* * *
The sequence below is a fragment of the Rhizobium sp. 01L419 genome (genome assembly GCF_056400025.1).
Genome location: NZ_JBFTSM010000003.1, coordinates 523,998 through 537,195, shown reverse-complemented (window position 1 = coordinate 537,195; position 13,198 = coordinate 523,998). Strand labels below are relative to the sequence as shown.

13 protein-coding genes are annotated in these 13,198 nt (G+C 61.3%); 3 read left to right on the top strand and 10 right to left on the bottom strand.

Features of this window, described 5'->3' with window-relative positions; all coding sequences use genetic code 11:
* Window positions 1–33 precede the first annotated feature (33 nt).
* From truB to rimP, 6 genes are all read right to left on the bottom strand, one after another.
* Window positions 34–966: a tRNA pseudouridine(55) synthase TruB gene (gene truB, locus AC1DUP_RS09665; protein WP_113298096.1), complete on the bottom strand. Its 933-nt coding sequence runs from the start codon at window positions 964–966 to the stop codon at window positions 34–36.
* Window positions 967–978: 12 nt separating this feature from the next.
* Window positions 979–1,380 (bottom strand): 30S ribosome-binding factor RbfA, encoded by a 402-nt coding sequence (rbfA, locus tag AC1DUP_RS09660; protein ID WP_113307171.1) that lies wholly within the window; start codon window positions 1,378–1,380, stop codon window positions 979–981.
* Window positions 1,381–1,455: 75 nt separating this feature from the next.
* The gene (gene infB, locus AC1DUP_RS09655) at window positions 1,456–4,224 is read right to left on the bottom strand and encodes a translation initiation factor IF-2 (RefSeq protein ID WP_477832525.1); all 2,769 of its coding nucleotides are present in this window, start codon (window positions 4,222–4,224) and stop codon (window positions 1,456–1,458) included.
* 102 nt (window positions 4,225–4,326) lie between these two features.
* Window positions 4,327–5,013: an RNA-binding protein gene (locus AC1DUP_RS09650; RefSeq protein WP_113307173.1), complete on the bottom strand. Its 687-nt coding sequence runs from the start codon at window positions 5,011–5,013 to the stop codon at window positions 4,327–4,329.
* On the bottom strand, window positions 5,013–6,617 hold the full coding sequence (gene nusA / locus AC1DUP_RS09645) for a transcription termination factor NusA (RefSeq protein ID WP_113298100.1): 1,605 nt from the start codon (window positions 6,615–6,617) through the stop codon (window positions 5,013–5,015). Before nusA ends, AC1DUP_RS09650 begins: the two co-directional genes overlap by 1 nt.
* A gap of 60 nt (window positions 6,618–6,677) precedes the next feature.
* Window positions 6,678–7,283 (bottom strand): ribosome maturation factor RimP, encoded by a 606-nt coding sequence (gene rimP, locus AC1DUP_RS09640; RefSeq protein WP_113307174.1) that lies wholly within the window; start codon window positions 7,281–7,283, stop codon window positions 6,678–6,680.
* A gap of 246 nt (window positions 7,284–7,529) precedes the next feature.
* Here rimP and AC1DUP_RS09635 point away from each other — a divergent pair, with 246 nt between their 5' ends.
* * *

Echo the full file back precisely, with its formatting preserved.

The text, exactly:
The sequence below is a fragment of the Rhizobium sp. 01L419 genome (genome assembly GCF_056400025.1).
Genome location: NZ_JBFTSM010000003.1, coordinates 523,998 through 537,195, shown reverse-complemented (window position 1 = coordinate 537,195; position 13,198 = coordinate 523,998). Strand labels below are relative to the sequence as shown.

13 protein-coding genes are annotated in these 13,198 nt (G+C 61.3%); 3 read left to right on the top strand and 10 right to left on the bottom strand.

Features of this window, described 5'->3' with window-relative positions; all coding sequences use genetic code 11:
* Window positions 1–33 precede the first annotated feature (33 nt).
* From truB to rimP, 6 genes are all read right to left on the bottom strand, one after another.
* Window positions 34–966: a tRNA pseudouridine(55) synthase TruB gene (gene truB, locus AC1DUP_RS09665; protein WP_113298096.1), complete on the bottom strand. Its 933-nt coding sequence runs from the start codon at window positions 964–966 to the stop codon at window positions 34–36.
* Window positions 967–978: 12 nt separating this feature from the next.
* Window positions 979–1,380 (bottom strand): 30S ribosome-binding factor RbfA, encoded by a 402-nt coding sequence (rbfA, locus tag AC1DUP_RS09660; protein ID WP_113307171.1) that lies wholly within the window; start codon window positions 1,378–1,380, stop codon window positions 979–981.
* Window positions 1,381–1,455: 75 nt separating this feature from the next.
* The gene (gene infB, locus AC1DUP_RS09655) at window positions 1,456–4,224 is read right to left on the bottom strand and encodes a translation initiation factor IF-2 (RefSeq protein ID WP_477832525.1); all 2,769 of its coding nucleotides are present in this window, start codon (window positions 4,222–4,224) and stop codon (window positions 1,456–1,458) included.
* 102 nt (window positions 4,225–4,326) lie between these two features.
* Window positions 4,327–5,013: an RNA-binding protein gene (locus AC1DUP_RS09650; RefSeq protein WP_113307173.1), complete on the bottom strand. Its 687-nt coding sequence runs from the start codon at window positions 5,011–5,013 to the stop codon at window positions 4,327–4,329.
* On the bottom strand, window positions 5,013–6,617 hold the full coding sequence (gene nusA / locus AC1DUP_RS09645) for a transcription termination factor NusA (RefSeq protein ID WP_113298100.1): 1,605 nt from the start codon (window positions 6,615–6,617) through the stop codon (window positions 5,013–5,015). Before nusA ends, AC1DUP_RS09650 begins: the two co-directional genes overlap by 1 nt.
* A gap of 60 nt (window positions 6,618–6,677) precedes the next feature.
* Window positions 6,678–7,283 (bottom strand): ribosome maturation factor RimP, encoded by a 606-nt coding sequence (gene rimP, locus AC1DUP_RS09640; RefSeq protein WP_113307174.1) that lies wholly within the window; start codon window positions 7,281–7,283, stop codon window positions 6,678–6,680.
* A gap of 246 nt (window positions 7,284–7,529) precedes the next feature.
* Here rimP and AC1DUP_RS09635 point away from each other — a divergent pair, with 246 nt between their 5' ends.